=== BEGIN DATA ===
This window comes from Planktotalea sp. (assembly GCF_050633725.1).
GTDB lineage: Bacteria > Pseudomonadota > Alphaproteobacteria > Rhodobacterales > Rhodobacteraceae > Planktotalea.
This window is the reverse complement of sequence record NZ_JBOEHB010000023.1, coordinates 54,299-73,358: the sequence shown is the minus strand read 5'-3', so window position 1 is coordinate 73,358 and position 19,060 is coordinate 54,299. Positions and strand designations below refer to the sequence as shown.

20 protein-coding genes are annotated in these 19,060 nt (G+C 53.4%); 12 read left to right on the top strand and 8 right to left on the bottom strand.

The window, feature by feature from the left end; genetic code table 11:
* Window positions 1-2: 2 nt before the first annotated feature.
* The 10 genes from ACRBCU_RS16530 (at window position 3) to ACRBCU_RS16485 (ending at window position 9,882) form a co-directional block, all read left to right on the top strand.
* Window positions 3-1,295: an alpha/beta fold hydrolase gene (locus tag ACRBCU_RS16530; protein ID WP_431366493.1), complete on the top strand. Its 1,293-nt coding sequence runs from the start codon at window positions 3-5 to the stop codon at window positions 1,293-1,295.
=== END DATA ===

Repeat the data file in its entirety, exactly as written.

This window comes from Planktotalea sp. (assembly GCF_050633725.1).
GTDB lineage: Bacteria > Pseudomonadota > Alphaproteobacteria > Rhodobacterales > Rhodobacteraceae > Planktotalea.
This window is the reverse complement of sequence record NZ_JBOEHB010000023.1, coordinates 54,299-73,358: the sequence shown is the minus strand read 5'-3', so window position 1 is coordinate 73,358 and position 19,060 is coordinate 54,299. Positions and strand designations below refer to the sequence as shown.

20 protein-coding genes are annotated in these 19,060 nt (G+C 53.4%); 12 read left to right on the top strand and 8 right to left on the bottom strand.

The window, feature by feature from the left end; genetic code table 11:
* Window positions 1-2: 2 nt before the first annotated feature.
* The 10 genes from ACRBCU_RS16530 (at window position 3) to ACRBCU_RS16485 (ending at window position 9,882) form a co-directional block, all read left to right on the top strand.
* Window positions 3-1,295: an alpha/beta fold hydrolase gene (locus tag ACRBCU_RS16530; protein ID WP_431366493.1), complete on the top strand. Its 1,293-nt coding sequence runs from the start codon at window positions 3-5 to the stop codon at window positions 1,293-1,295.